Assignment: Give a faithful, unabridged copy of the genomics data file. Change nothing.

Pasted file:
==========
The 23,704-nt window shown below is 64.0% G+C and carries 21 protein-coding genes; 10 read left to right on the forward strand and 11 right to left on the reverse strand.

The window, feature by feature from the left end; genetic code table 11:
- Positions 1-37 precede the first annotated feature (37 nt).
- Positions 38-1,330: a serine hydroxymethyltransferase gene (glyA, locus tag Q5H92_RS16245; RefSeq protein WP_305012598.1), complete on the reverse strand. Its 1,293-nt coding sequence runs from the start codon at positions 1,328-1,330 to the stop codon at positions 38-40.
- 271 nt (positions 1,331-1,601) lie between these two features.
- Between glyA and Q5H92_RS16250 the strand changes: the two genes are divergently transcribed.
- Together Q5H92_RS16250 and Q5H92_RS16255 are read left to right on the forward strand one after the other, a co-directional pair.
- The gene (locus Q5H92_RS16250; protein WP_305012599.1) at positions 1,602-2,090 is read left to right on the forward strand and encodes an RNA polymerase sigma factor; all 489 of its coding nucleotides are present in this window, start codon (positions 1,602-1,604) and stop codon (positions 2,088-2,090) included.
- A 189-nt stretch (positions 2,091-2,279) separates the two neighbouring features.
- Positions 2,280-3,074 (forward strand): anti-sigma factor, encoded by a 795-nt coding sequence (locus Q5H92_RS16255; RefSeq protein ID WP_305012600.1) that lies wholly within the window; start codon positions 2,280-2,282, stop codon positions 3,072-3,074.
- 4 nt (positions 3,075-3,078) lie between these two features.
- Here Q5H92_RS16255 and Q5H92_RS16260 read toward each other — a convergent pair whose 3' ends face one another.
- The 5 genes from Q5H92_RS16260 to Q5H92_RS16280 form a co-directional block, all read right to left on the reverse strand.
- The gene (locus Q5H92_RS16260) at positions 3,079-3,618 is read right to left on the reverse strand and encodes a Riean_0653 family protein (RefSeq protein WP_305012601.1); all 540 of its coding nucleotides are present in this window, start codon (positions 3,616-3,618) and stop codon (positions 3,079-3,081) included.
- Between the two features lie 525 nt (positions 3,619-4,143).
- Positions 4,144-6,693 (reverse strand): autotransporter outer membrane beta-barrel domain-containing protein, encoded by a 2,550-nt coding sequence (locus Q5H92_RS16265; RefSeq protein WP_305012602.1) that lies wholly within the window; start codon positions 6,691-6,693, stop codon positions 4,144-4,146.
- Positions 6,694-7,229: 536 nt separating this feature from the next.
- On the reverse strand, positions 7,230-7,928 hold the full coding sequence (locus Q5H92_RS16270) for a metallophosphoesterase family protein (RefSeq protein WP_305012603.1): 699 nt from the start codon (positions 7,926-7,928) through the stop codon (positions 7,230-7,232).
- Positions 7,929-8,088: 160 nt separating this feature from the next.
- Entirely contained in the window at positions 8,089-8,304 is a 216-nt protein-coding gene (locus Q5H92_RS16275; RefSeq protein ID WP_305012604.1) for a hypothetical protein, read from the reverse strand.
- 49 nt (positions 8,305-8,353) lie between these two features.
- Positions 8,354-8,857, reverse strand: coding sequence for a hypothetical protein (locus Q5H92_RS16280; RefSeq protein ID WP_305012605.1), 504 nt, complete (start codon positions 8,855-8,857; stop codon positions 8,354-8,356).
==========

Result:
The 23,704-nt window shown below is 64.0% G+C and carries 21 protein-coding genes; 10 read left to right on the forward strand and 11 right to left on the reverse strand.

The window, feature by feature from the left end; genetic code table 11:
- Positions 1-37 precede the first annotated feature (37 nt).
- Positions 38-1,330: a serine hydroxymethyltransferase gene (glyA, locus tag Q5H92_RS16245; RefSeq protein WP_305012598.1), complete on the reverse strand. Its 1,293-nt coding sequence runs from the start codon at positions 1,328-1,330 to the stop codon at positions 38-40.
- 271 nt (positions 1,331-1,601) lie between these two features.
- Between glyA and Q5H92_RS16250 the strand changes: the two genes are divergently transcribed.
- Together Q5H92_RS16250 and Q5H92_RS16255 are read left to right on the forward strand one after the other, a co-directional pair.
- The gene (locus Q5H92_RS16250; protein WP_305012599.1) at positions 1,602-2,090 is read left to right on the forward strand and encodes an RNA polymerase sigma factor; all 489 of its coding nucleotides are present in this window, start codon (positions 1,602-1,604) and stop codon (positions 2,088-2,090) included.
- A 189-nt stretch (positions 2,091-2,279) separates the two neighbouring features.
- Positions 2,280-3,074 (forward strand): anti-sigma factor, encoded by a 795-nt coding sequence (locus Q5H92_RS16255; RefSeq protein ID WP_305012600.1) that lies wholly within the window; start codon positions 2,280-2,282, stop codon positions 3,072-3,074.
- 4 nt (positions 3,075-3,078) lie between these two features.
- Here Q5H92_RS16255 and Q5H92_RS16260 read toward each other — a convergent pair whose 3' ends face one another.
- The 5 genes from Q5H92_RS16260 to Q5H92_RS16280 form a co-directional block, all read right to left on the reverse strand.
- The gene (locus Q5H92_RS16260) at positions 3,079-3,618 is read right to left on the reverse strand and encodes a Riean_0653 family protein (RefSeq protein WP_305012601.1); all 540 of its coding nucleotides are present in this window, start codon (positions 3,616-3,618) and stop codon (positions 3,079-3,081) included.
- Between the two features lie 525 nt (positions 3,619-4,143).
- Positions 4,144-6,693 (reverse strand): autotransporter outer membrane beta-barrel domain-containing protein, encoded by a 2,550-nt coding sequence (locus Q5H92_RS16265; RefSeq protein WP_305012602.1) that lies wholly within the window; start codon positions 6,691-6,693, stop codon positions 4,144-4,146.
- Positions 6,694-7,229: 536 nt separating this feature from the next.
- On the reverse strand, positions 7,230-7,928 hold the full coding sequence (locus Q5H92_RS16270) for a metallophosphoesterase family protein (RefSeq protein WP_305012603.1): 699 nt from the start codon (positions 7,926-7,928) through the stop codon (positions 7,230-7,232).
- Positions 7,929-8,088: 160 nt separating this feature from the next.
- Entirely contained in the window at positions 8,089-8,304 is a 216-nt protein-coding gene (locus Q5H92_RS16275; RefSeq protein ID WP_305012604.1) for a hypothetical protein, read from the reverse strand.
- 49 nt (positions 8,305-8,353) lie between these two features.
- Positions 8,354-8,857, reverse strand: coding sequence for a hypothetical protein (locus Q5H92_RS16280; RefSeq protein ID WP_305012605.1), 504 nt, complete (start codon positions 8,855-8,857; stop codon positions 8,354-8,356).